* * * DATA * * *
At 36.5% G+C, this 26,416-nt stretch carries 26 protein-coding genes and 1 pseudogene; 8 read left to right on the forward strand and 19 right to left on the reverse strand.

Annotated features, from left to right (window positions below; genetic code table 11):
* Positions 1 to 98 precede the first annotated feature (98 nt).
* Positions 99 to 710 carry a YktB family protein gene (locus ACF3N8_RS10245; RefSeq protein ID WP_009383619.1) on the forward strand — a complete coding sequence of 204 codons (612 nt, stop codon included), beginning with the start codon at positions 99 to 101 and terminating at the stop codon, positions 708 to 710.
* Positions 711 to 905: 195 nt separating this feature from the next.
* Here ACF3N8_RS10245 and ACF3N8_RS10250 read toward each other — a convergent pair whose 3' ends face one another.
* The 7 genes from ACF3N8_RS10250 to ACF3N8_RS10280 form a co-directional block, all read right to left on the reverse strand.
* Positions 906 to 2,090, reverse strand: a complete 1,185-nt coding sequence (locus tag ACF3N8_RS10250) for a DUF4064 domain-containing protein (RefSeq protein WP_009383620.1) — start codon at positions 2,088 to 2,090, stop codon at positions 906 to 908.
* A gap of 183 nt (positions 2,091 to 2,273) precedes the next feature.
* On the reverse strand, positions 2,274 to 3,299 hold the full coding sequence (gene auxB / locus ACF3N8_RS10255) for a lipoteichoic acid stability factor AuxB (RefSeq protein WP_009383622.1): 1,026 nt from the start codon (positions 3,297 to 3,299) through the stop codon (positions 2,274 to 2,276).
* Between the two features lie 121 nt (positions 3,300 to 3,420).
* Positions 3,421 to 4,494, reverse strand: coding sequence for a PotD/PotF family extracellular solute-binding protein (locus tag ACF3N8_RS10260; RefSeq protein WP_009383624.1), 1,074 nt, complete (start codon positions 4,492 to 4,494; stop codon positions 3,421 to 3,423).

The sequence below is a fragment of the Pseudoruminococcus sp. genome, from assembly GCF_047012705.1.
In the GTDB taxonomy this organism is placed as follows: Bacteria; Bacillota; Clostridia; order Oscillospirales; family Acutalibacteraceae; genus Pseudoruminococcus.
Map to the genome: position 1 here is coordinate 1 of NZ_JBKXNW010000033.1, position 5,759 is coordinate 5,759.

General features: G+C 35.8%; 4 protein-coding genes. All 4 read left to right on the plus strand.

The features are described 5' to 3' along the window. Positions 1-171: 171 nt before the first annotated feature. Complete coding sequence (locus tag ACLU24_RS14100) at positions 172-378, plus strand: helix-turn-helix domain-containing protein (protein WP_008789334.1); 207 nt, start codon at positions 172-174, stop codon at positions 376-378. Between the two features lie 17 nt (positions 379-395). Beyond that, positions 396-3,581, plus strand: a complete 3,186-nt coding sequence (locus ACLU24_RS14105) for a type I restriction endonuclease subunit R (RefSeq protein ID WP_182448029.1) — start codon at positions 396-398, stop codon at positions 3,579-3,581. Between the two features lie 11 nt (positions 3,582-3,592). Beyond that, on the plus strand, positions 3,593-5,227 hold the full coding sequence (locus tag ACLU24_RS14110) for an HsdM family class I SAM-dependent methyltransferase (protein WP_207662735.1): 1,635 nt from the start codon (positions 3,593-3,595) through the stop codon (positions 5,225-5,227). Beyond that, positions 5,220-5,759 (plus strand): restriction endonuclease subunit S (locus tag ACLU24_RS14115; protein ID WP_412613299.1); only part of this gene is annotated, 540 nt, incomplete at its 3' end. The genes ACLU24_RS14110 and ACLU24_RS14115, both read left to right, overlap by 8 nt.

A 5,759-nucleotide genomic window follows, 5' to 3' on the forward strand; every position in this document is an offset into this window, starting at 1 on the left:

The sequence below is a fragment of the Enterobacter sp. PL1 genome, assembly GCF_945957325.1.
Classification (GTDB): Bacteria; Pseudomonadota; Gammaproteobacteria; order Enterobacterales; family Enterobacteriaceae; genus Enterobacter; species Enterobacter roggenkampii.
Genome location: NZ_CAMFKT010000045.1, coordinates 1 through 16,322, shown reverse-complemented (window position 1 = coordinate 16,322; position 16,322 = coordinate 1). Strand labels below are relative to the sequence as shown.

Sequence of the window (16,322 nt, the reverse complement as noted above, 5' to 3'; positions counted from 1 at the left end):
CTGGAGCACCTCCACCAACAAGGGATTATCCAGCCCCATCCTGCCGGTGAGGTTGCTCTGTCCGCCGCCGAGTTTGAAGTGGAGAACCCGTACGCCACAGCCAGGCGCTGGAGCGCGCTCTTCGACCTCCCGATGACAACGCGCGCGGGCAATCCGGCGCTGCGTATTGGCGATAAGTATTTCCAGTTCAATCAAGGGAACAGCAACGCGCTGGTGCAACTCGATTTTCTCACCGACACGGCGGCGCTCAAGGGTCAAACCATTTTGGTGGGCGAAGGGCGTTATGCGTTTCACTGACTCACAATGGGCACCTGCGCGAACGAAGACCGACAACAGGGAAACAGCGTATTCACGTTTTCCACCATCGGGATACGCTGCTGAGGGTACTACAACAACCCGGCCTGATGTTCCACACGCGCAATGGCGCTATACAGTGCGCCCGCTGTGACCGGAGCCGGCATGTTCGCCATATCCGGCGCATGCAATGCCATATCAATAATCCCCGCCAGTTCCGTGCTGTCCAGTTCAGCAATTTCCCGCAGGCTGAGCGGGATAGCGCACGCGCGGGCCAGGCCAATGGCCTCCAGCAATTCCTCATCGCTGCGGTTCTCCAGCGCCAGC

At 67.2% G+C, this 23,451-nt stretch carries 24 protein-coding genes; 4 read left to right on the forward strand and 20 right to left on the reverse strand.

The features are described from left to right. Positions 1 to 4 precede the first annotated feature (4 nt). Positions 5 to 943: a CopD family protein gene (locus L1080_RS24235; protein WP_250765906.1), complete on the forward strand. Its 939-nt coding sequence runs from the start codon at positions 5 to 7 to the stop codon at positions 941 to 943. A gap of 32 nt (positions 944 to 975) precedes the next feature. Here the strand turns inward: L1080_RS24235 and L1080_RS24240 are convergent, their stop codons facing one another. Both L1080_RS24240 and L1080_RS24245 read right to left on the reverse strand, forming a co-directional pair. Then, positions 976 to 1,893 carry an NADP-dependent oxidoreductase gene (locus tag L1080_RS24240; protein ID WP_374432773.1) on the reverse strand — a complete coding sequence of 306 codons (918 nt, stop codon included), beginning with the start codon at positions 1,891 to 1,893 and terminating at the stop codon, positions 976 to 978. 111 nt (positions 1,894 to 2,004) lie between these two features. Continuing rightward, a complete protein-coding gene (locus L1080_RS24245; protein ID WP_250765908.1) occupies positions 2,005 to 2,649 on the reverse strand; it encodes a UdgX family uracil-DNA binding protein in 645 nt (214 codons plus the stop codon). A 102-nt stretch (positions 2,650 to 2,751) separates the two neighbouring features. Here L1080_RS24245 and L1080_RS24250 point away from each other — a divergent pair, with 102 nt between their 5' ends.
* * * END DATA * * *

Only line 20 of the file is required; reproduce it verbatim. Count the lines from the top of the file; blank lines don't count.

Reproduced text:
Classification (GTDB): Bacteria; Pseudomonadota; Gammaproteobacteria; order Enterobacterales; family Enterobacteriaceae; genus Enterobacter; species Enterobacter roggenkampii.